that's funny. Nothing about this game is deep and complex. Nor should it be. 
    Vorthanionceratop001MrMelGibson

    거북이는 목을 내밀 때 안 움직입니다












  • MendelMendel Member EpicPosts: 3,114
    Mendel said:
    Lokero said:
     
    The problem is that people don't seem capable of separating the two main features of the early games:

    1) Social Interdependence
    2) Gameplay mechanics

    So, whenever you hear these people wanting throwbacks like Pantheon, you hear people wanting to bring back all the horrible things we all ran away from to start with.  This isn't a facelift, it's a carbon copy.
    Just read these forums even.  People can't separate the two. 

    If developers could find a nice middle-ground where the gameplay is actually more evolved and "fun" and manage to create an actual economy and social-friendly ecosystem at the same time, they might actually draw a crowd.
    In reality, however, they are just bringing back the old, broken gameplay to cater to the nostalgia crowd.
    Maybe Pantheon has some grand tricks up its sleeves that will bring it into the modern era(I doubt it, from what we've seen so far).  We'll see.  ATM, Pantheon largely feels like an EQ emulator server.  Which, while great for those nostalgic, will not draw in many newer players.

    I think the old mechanic I actually liked the most in EQ was the travel system, primarily the wizard/druid teleporting system.  I suppose I'm old-school in the regard that I feel instant fast-travel everywhere at will makes the world feel small and shallow.
    I thought having those classes that could teleport made it so that fast travel was somewhat possible, but also created an interesting networking mechanic amongst players.  It also contributed to the economy.  Since you couldn't just instantly warp to any location, but only specific portal locations, it kept the world from shrinking too much, also. 

    It was a nice balance... and a nice balance is what's needed to salvage the "good" older mechanics without dredging up the rancid ones that were abandoned for good reason.

    All that said, as you've probably seen @blueturtle13 say, EQ actually had many of the worst mechanics of the old-school era.  Games like UO and AC had much more interesting and diverse systems while also having the community aspect.  Using EQ as a base probably isn't the best foundation to try and build from if we want to evolve first-gen mechanics.  EQ was probably the most one-dimensional game(as far as systems go) as there could be.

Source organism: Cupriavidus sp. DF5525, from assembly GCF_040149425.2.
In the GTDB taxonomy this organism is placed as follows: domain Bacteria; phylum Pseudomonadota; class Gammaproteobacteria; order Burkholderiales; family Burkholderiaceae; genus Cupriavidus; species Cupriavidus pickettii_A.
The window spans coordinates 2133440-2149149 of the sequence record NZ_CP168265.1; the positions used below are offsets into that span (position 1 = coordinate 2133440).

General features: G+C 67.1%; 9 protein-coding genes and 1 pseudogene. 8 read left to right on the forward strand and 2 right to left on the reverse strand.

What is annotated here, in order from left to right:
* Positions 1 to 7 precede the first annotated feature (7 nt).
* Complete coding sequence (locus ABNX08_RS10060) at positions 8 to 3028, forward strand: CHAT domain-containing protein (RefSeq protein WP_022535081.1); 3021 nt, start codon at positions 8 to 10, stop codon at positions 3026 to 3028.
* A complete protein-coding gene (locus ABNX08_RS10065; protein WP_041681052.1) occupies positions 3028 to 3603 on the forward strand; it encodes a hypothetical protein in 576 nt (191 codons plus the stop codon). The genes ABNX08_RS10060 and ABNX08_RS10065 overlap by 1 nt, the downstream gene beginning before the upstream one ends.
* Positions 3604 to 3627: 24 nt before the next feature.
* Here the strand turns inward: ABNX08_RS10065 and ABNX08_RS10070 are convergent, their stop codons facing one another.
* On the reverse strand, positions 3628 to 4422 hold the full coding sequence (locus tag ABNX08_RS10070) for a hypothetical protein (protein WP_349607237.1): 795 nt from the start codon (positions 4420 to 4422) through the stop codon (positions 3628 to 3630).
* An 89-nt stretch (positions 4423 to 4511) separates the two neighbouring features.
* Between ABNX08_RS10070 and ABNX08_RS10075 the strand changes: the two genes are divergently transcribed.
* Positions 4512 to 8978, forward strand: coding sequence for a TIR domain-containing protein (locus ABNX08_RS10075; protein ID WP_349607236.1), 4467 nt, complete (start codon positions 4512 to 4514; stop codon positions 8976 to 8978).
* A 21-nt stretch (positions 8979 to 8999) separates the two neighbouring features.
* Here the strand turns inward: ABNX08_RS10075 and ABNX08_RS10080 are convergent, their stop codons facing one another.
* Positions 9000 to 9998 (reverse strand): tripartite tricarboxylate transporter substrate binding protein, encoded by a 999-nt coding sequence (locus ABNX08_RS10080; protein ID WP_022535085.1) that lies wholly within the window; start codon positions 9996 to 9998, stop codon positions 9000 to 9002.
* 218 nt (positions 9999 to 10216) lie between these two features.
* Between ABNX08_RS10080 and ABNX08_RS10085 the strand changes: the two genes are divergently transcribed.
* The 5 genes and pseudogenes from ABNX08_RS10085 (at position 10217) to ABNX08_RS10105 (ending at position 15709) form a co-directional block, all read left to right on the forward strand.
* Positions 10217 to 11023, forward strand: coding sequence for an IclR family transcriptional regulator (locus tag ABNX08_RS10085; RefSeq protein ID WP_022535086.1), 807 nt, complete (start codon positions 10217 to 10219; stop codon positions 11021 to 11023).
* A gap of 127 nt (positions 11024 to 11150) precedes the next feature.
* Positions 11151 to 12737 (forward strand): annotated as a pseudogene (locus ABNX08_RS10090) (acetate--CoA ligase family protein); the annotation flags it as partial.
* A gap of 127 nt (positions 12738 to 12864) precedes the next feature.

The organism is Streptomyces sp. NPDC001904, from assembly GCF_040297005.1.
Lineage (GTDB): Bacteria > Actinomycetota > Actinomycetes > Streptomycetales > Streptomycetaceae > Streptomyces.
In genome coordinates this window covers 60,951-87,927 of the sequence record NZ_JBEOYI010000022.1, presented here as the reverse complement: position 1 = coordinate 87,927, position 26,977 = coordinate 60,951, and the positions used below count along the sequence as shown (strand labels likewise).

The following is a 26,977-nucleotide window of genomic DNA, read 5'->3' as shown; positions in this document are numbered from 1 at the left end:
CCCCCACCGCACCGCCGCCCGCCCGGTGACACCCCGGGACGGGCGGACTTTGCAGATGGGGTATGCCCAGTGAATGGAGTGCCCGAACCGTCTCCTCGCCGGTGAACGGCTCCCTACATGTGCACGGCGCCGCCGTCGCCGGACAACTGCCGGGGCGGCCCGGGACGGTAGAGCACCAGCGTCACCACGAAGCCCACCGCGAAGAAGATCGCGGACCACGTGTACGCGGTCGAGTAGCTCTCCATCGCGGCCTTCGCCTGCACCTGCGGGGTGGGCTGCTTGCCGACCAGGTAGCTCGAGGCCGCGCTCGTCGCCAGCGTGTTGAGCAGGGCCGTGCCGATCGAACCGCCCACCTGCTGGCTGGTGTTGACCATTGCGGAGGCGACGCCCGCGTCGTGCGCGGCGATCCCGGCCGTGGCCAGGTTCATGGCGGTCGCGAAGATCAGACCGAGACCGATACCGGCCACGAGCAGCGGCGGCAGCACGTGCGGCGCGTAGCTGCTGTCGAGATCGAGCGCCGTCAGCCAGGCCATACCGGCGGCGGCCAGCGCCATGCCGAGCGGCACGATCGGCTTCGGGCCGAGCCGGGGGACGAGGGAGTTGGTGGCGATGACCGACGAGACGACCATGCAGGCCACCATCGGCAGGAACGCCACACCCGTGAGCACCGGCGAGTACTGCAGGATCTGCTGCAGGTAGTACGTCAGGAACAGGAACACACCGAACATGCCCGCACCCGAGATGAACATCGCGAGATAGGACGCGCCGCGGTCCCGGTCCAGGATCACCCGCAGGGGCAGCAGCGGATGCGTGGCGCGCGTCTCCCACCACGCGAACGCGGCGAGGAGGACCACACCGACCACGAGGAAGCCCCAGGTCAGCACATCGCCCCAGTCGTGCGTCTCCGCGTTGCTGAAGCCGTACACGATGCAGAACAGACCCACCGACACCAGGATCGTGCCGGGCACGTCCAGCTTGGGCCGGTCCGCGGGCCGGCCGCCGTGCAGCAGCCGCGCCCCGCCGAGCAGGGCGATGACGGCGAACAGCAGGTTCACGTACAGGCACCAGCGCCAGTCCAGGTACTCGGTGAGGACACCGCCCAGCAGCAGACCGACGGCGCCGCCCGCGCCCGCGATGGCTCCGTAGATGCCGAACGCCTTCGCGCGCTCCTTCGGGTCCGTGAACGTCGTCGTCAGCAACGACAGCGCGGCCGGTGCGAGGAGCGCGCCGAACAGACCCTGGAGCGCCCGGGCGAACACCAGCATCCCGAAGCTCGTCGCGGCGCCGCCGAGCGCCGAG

TBH, if I want to go full hardcore old-gen, then I have to say that Saga of Lucimia sounds far more interesting than Pantheon, to me.  Seems Pantheon wants to force you into the straight-up "grind" mentality like EQ, whereas SoL wants to make a game that's "hard" or challenging.
    The 'good older mechanics' never disappeared.  Almost every new game has them to some degree, maybe not in the same configuration that EQ1 provided.  Tanking, healing and dps are still the most important mechanics, although some games went a bit heavy into AE instead of single target effects.  But even EQ1 had a selection of AE mechanics.

    What has changed was the 'not-quite-as-good older mechanics'.  Many of the features evolved into modern equivalents, while some were discarded.  Locked doors, begging and other pointless systems have been discarded by almost every game.

    Pantheon is planning to resurrect the long, draining grind.  I agree that many modern games are simply to easy, with mobs standing no real chance against a player.  But the grind, requiring multiple players for multiple minutes to fight a single fight, is unlikely to attract new customers.  The big problem that I see in the Pantheon videos is reverting many systems back to EQ1 standards, essentially discarding all changes that have been made over the past 20 years.

    I can imagine a substantial portion of those that try Pantheon being turned off by the old, slow mechanics of an age gone by.  A game requiring a massive attention span and brings up feelings of deja vu isn't likely to appeal to new customers.  There's a real danger that VR may succeed in duplicating EQ1 only to find the modern marketplace isn't interested.

    ----------
    For the record, I prefer a multi-tier travel system.  Walking is the most basic, but might take hours to get to a specific destination.  A fast travel system, similar to the DAoC horse routes, could cut this time to 20-30 minutes at a cost.  Or portals, either player spells or static places in the environment could transfer a character to fixed locations around the globe.

    ----------
    In response to @delete5230's comment about 'first gen MMOs stopped'.  They never stopped.  They evolved.



    Pantheon isn't trying to draw in new types of gamers.  They stated publicly and often that their target audience is the old school crowd and would be happy as long as the game was profitable if not popular.  EQ still remains profitable to this day, there is no reason why Pantheon can't do the same if they don't pull something like the original release of Vanguard or just fail in capturing that complex, in depth virtual world feeling so many of us old schoolers are looking for.

    There are a plethora of twitchy arcade style games out there in console and PC land and there is more than enough room for several if not more modern slow paced, deep and complex MMORPGs to exist in today's market.
    If you're going to invoke the "so many of us old schoolers are looking for" then I'm going to ask you point blank, where are these people now?  What are they playing?